I’m reminded of the great jazz pianist Thelonius Monk. His flat-fingered approach to hitting the keys was unique and instantly recognisable. Monk seemed to inhabit sonic worlds that sang between the notes. The pause between his notes could almost deafen, become charged with emotion, or be a huge hall of sound in itself. Heaney hears a much longer pause between the opening two words in that first line of To A Mouse than most of its modern day reciters. He’s listening hard. He hears the commas. Takes note. Each adjective stands distinct, apart, on its own feet. This changes things.
Burns’s poems are meant to be read aloud and savoured on the tongue. This is where Heaney leads us. I’ve performed the work of Burns for many years now, putting my own distinct stamp on his words, so these things do matter to me. I try to imagine how Burns himself would have performed his work. Which syllables he’d stress. How long he’d hold a pause. The tone, the skirl, the accelerations.
There aren’t many primary sources to guide us but there is one eyewitness account of how Burns once read to the great and good of the Scottish capital. A poet on the make. But he seems to fake it. He stares out a window, seemingly disinterested, going through the motions. The Edinburgh elite weren’t his target audience. Much of his work seems to be written with his drinking buddies in mind, to be performed in raucous Ayrshire taverns.
There’s still no better to place to perform Burns than in front of a juiced-up crowd. This January, out of necessity, pandemic rules applied. Still, I was grateful to be asked to take part in an online Burns Night organised by the National Trust of Scotland. The big plus was that I got to perform Tam o’ Shanter in the Burns Cottage itself, accompanied on guitar by my ancient, trusty, drouthy crony, Craig Lithgow.
As I prepared to growl, snarl and pose my way through Burns’s epic tale of sex, drugs and rock’n’roll (my spin) I was aware that four foot to my left, in my peripheral vision, was the alcove bed where the Scottish Bard was born.
It struck me that this was actual bedroom where the poet once cried out from his childhood nightmares. Where flickering shadows cast by oil lamps and stumps of candles flitted across walls. This was the very room where the deathly silence of night was once disturbed, where a young Burns must have lain awake, terrorised by the unearthly sounds of unknown creatures. I knew this was the room where an auld Scotch nanny fired his feverish imagination with terrifying tales of demons, witches, bogles, cantraips, and suchlike. It was quite was unsettling, enough to send a ghostly chill down the spine, to perform in the very place where the tentacles of Tam o’ Shanter originated and first wrapped themselves around the child’s frightened psyche.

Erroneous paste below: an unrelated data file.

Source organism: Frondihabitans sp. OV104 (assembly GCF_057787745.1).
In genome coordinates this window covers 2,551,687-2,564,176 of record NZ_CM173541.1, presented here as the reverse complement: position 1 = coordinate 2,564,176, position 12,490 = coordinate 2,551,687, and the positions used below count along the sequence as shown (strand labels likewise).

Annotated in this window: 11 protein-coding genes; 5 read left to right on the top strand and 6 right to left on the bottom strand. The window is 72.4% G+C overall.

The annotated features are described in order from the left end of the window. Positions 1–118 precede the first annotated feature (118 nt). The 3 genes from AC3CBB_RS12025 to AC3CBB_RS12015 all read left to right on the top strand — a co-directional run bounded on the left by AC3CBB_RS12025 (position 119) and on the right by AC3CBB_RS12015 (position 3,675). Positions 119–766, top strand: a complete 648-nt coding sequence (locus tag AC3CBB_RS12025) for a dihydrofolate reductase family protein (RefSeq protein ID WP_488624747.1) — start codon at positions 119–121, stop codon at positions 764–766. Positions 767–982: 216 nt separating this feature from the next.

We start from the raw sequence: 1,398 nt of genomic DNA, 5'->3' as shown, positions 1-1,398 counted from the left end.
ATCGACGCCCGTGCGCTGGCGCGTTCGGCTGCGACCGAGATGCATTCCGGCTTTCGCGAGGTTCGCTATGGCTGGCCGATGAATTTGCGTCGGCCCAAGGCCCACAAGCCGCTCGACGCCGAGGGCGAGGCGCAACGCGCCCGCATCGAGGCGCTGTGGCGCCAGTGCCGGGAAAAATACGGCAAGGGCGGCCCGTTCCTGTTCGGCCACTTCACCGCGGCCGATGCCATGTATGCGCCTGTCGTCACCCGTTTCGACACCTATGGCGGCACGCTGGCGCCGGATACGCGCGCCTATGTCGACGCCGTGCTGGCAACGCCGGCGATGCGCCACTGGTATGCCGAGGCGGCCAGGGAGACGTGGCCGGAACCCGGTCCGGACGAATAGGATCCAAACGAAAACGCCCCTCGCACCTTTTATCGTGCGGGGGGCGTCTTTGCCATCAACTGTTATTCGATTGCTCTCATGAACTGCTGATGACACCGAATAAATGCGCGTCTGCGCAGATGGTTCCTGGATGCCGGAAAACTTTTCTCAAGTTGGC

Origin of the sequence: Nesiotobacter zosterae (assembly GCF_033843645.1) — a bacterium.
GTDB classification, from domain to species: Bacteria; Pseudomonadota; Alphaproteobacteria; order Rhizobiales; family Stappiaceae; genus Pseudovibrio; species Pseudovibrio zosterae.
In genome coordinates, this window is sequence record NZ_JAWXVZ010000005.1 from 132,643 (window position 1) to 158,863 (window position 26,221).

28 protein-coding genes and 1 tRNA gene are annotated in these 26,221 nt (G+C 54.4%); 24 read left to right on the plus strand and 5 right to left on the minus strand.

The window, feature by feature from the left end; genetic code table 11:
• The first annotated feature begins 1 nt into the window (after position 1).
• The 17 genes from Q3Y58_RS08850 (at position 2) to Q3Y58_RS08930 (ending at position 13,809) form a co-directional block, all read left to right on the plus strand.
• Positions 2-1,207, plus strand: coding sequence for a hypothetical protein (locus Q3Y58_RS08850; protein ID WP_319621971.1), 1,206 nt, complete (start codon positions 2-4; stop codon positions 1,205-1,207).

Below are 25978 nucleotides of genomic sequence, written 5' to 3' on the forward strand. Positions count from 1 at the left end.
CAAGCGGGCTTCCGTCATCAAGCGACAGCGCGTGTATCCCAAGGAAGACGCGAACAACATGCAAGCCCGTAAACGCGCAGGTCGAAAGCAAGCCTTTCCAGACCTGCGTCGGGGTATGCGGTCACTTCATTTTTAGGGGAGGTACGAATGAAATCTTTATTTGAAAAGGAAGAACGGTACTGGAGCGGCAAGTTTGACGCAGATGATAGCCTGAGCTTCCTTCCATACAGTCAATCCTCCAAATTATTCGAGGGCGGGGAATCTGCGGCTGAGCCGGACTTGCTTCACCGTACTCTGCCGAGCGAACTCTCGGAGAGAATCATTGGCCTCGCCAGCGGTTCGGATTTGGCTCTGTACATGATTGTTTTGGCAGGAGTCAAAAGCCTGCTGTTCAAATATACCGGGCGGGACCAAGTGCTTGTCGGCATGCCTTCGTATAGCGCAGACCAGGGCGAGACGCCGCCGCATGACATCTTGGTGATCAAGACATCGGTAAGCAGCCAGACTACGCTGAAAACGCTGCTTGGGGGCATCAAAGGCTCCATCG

I was aware of all this and it helped drive my interpretation. I jettisoned knowing jauntiness, couthiness, and traditional comic effects, to perform the poem as an Orpheus in the Underworld drama, a man’s desperate flight from the seductive realms of Evil. The predominant tone was dark, gothic and sexual. Online commentators compared it to both Alex Harvey and Nick Cave. I’ll take that.
But before I get carried away with any hyperbole comparisons I should add that the online audience was very much split. My snarled, punky interpretations of the Burns epic were not to everyone’s taste. Some, the more traditionalists perhaps, absolutely loathed what I did with Tam. And made their feelings known, loudly, in the online comments (see below). Others said it was the best Tam they’d ever seen. On both counts, it was job done.
I was thinking about all of this when I was interviewed on the subject of Robert Burns for the magazine Fokus – a Swedish culture and news magazine – non too plussed about publishing articles on poets out of season. The zoom chat I had with their journalist, Charlotta Lindell, ranged across poetry, language, politics and art. It was again refreshing to find that outside of Scotland Burns is taken seriously as an artist rather than a national icon, with all the associated baggage.
It’s always a pleasure to kick back against anything put on a pedestal, wrapped in tartan, or preserved in amber. Art comes from the heart and soul and the craft of it. Heaney hits yet another nail on the head when he writes, “Burns is a world poet because of his genius, not because of his Scottishness.”
There’s a lot more I could unpack from Heaney’s tremendous essay. It meanders and surges and digresses as these things tend to do, across subject matter, returning repeatedly to Burns. There’s so much in its 18 pages and I’ve barely scratched the surface here—just him looking at two wee words. You’ll need to hunt it down for yourself to enjoy its full magnificence. I’ll leave you with this paragraph, the one that lends the essay its title.
“What produces the art is not the medium, but what is made of it. For example, I am predisposed to like Burns’s ‘The Twa Dogs’ because of its unfoolable, realistic sense of the world, its uncorny, wily humour and its unmitigated sense of justice, but I could say that about Burns’s letters as well; what distinguishes it as a poem is the way it combines reliable tone and technical virtuosity – the pitch of the voice and the musical trueness of it. It is because of a special mixture of intimacy and documentary accuracy in the art speech of the poem that none of the humour is at the expense of the dogs and none of the virtuosity is knowing.”